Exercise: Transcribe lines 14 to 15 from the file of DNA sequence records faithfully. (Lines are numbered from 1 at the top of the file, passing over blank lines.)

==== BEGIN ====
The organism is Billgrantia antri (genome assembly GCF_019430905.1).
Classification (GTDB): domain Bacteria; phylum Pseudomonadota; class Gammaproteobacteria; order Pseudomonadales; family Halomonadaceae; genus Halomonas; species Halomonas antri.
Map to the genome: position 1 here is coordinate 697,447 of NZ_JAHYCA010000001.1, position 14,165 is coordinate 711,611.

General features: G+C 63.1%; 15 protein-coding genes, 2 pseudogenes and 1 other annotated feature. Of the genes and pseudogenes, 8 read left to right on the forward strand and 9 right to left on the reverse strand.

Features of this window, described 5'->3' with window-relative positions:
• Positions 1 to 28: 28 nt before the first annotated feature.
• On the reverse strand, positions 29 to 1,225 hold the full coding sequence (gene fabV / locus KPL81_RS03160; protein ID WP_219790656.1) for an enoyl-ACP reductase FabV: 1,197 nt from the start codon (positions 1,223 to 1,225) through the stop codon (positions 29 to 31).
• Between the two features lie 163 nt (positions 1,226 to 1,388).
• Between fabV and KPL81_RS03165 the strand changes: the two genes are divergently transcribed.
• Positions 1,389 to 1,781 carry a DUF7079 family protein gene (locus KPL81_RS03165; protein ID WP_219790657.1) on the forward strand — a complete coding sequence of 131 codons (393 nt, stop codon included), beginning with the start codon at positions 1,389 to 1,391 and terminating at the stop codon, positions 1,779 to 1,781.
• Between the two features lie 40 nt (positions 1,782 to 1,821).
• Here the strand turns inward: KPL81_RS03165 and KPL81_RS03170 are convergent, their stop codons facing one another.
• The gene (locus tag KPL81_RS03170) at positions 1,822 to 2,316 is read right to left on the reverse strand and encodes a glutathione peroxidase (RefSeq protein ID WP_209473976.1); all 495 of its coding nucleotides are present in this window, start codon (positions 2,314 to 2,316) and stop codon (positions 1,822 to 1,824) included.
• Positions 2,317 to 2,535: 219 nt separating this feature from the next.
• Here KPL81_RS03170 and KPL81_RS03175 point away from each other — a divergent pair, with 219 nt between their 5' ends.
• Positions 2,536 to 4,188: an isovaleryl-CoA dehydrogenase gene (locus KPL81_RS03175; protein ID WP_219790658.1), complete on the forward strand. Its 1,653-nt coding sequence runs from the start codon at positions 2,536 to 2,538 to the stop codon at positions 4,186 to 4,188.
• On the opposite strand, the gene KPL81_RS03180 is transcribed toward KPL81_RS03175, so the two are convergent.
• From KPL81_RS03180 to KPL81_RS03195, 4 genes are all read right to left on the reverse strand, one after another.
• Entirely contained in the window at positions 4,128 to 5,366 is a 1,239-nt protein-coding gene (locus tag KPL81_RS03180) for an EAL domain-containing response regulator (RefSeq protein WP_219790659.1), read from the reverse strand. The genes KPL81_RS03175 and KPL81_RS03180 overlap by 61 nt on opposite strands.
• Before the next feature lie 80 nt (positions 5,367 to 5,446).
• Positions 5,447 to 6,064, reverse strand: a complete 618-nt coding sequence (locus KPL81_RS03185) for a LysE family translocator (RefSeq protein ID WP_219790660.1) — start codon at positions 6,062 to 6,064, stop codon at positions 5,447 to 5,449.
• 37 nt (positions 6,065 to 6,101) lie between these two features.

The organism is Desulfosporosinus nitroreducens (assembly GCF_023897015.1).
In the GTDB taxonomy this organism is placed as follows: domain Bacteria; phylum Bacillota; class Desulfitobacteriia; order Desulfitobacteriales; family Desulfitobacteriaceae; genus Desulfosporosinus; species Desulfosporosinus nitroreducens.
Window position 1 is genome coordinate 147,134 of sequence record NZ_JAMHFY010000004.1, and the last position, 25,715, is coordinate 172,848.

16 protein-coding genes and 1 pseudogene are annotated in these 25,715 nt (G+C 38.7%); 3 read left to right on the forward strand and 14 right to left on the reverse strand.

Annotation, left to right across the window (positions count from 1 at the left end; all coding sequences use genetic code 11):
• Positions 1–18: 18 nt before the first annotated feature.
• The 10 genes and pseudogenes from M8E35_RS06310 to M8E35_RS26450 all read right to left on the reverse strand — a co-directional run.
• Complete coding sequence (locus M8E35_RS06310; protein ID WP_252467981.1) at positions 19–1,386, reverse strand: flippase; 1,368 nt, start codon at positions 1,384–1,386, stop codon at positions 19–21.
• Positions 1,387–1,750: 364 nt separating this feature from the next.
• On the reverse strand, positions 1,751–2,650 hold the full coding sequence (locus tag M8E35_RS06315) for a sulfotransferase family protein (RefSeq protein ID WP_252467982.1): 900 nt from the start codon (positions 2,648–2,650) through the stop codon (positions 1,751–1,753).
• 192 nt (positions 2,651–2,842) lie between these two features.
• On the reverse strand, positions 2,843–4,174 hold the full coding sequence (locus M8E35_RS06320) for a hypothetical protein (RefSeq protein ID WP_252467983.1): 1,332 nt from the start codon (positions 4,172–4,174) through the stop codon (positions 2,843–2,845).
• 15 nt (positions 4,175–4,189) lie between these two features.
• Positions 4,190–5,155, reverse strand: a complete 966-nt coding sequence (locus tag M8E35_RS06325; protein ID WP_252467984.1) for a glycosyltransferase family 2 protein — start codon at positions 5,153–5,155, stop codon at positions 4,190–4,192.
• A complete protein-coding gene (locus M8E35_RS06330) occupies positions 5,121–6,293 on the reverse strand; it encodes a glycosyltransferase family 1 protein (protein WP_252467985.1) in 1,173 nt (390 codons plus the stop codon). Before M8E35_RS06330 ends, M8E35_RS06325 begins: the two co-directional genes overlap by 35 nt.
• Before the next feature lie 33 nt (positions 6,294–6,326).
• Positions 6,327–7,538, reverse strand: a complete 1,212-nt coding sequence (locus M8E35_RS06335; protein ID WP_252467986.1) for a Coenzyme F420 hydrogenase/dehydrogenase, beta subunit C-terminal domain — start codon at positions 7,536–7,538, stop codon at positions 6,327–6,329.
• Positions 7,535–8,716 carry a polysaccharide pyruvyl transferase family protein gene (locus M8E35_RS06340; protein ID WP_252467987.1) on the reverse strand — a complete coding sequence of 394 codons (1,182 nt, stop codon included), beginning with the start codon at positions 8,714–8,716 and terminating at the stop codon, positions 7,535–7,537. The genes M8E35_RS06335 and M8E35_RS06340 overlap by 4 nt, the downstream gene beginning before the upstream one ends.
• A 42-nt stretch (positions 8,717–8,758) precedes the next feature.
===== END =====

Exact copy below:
• Positions 2,317 to 2,535: 219 nt separating this feature from the next.
• Here KPL81_RS03170 and KPL81_RS03175 point away from each other — a divergent pair, with 219 nt between their 5' ends.